Postcards from Dad by Al McDermid

The first postcard was from the Grand Canyon, posted marked the week before. The message read, ‘Dear Penelope, This is where I met your mother. Love, Dad.’ A cruel hoax, being played by I didn’t know who, since my father had been dead for years, so many years that I’d never known him. To me, he was a young guy in a 25-year-old photograph.

The second postcard was from Las Vegas, where my parents had married, the card told me, though I knew the story already. My mom was on her way to LA, had stopped to see the Grand Canyon. My father had spent the summer hiking the canyon. Love at first sight, my mother had told me hundreds of times. When she was drinking, the tale was bitter, accusatory.

I had no idea who’d been sending the cards, but I couldn’t show them to mom since she still blamed herself for his death. They had left Vegas, heading for LA. Mom was driving and there had been an accident. Mom survived, Dad went through the windshield. She didn’t even know she was pregnant.

The third postcard was from Mojave, California. It pictured the desert, but the hoaxer had now gone too far; the card read, ‘Dear Penelope, This is where I died. Love, Dad.’ If I was to figure this out, I’d have to show Mom, but wish I had not. When she recovered, her voice still shaking, she said, “It’s your father’s handwriting.”


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Filed under Al McDermid

19 responses to “Postcards from Dad by Al McDermid

  1. Spooky, we must have been separated at birth, my story is eerily similar. I like yours better. Thanks for sharing.

    • Al McDermid

      Thanks. I appreciate it, though your story feels more like a story rather than the beginning of something, which this was.

      And if we were separated, I hope you got the better end of the deal. LOL

  2. Thanks for this. I am fascinated by stories about the other side. In yours, there is a benevolent father making contact with his offspring. Love from the beyond…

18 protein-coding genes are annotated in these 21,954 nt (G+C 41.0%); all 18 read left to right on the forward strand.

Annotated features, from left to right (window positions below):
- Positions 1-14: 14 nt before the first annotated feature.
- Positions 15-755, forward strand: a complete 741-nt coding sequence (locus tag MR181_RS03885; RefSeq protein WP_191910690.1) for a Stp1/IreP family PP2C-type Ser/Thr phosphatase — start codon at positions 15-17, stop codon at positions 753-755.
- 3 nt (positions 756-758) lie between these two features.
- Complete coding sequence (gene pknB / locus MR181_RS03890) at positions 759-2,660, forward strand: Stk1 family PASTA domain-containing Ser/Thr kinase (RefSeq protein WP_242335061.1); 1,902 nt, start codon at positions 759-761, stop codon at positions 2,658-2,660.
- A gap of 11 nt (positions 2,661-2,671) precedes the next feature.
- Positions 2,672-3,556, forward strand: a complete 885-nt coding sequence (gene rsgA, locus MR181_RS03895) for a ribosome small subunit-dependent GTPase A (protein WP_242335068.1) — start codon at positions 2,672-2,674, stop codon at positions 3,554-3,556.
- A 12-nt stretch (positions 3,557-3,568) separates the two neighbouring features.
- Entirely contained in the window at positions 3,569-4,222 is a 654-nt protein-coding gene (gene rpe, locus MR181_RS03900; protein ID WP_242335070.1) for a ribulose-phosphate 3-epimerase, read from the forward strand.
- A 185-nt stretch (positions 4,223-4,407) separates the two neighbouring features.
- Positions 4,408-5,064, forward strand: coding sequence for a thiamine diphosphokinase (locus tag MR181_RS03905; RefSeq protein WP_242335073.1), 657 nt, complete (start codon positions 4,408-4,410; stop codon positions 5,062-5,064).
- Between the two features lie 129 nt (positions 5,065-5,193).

• Al McDermid

      Have to admit that I did not have that scenario in mind when I first wrote this, but I too like that kind of story and just may take it in that direction. Thanks for your comment.

  3. Kim Hutchinson

    Obviously, there’s more to this story! Well done.

  4. Yes, yes–carry it onward. There’s a lot more to this that fleshes out the relationships. Nice.

    • Al McDermid

      Just need to figure out he why of it. Is he still alive, having been abducted by aliens? Was his death staged so he could disappear? Is he actually communicating from beyond (Stella’s idea)? Is it a cruel hoax with nefarious intent? Perhaps an inexplicable catalyst for being the mother and daughter together. Hmm . . .

  5. Dawn Armstrong

    I was hoping this story would go the route it did. Thank you for that. So many possibilities for you to have fun with. I would like to see where the possibilities take you.

    • Al McDermid

      Thanks Dawn. Think I’ll ultimately have her consider all possibilities, but I still (maybe) need to decide what’s really going on. Any ideas, since you did want to see it go this way?

  6. Oh oh oh – there have been way too many spooky postcard stories already. Perhaps I am easily freaked, but this was very creepy.

  7. Spooky indeed. Potentially paranormal. I keep twirling the possibilities around in my brain. Def keep this one moving, nano or no. Peace…

  8. I like stories that go into the beyond, that calls the reader to use imagination, wonder and hope. This has a ton of potential and my desire, if it is your truth, is that you flush it out, continue into that abyss.

  9. Pingback: Week #28 – the postcard | 52|250 A Year of Flash

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